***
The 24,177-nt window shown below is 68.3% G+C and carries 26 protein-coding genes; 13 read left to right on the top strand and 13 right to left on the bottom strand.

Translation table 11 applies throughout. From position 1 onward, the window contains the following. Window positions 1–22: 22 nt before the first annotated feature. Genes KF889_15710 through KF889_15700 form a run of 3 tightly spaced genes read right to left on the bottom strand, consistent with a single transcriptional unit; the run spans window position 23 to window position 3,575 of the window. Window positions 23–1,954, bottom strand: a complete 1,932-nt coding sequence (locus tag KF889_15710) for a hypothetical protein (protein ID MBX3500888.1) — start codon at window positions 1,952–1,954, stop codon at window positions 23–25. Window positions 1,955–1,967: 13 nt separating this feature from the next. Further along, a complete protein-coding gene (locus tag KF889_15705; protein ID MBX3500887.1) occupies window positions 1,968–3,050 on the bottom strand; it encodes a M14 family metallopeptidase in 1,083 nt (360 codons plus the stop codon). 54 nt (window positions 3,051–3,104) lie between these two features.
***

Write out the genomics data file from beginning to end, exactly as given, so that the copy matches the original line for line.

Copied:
The 24,177-nt window shown below is 68.3% G+C and carries 26 protein-coding genes; 13 read left to right on the top strand and 13 right to left on the bottom strand.

Translation table 11 applies throughout. From position 1 onward, the window contains the following. Window positions 1–22: 22 nt before the first annotated feature. Genes KF889_15710 through KF889_15700 form a run of 3 tightly spaced genes read right to left on the bottom strand, consistent with a single transcriptional unit; the run spans window position 23 to window position 3,575 of the window. Window positions 23–1,954, bottom strand: a complete 1,932-nt coding sequence (locus tag KF889_15710) for a hypothetical protein (protein ID MBX3500888.1) — start codon at window positions 1,952–1,954, stop codon at window positions 23–25. Window positions 1,955–1,967: 13 nt separating this feature from the next. Further along, a complete protein-coding gene (locus tag KF889_15705; protein ID MBX3500887.1) occupies window positions 1,968–3,050 on the bottom strand; it encodes a M14 family metallopeptidase in 1,083 nt (360 codons plus the stop codon). 54 nt (window positions 3,051–3,104) lie between these two features.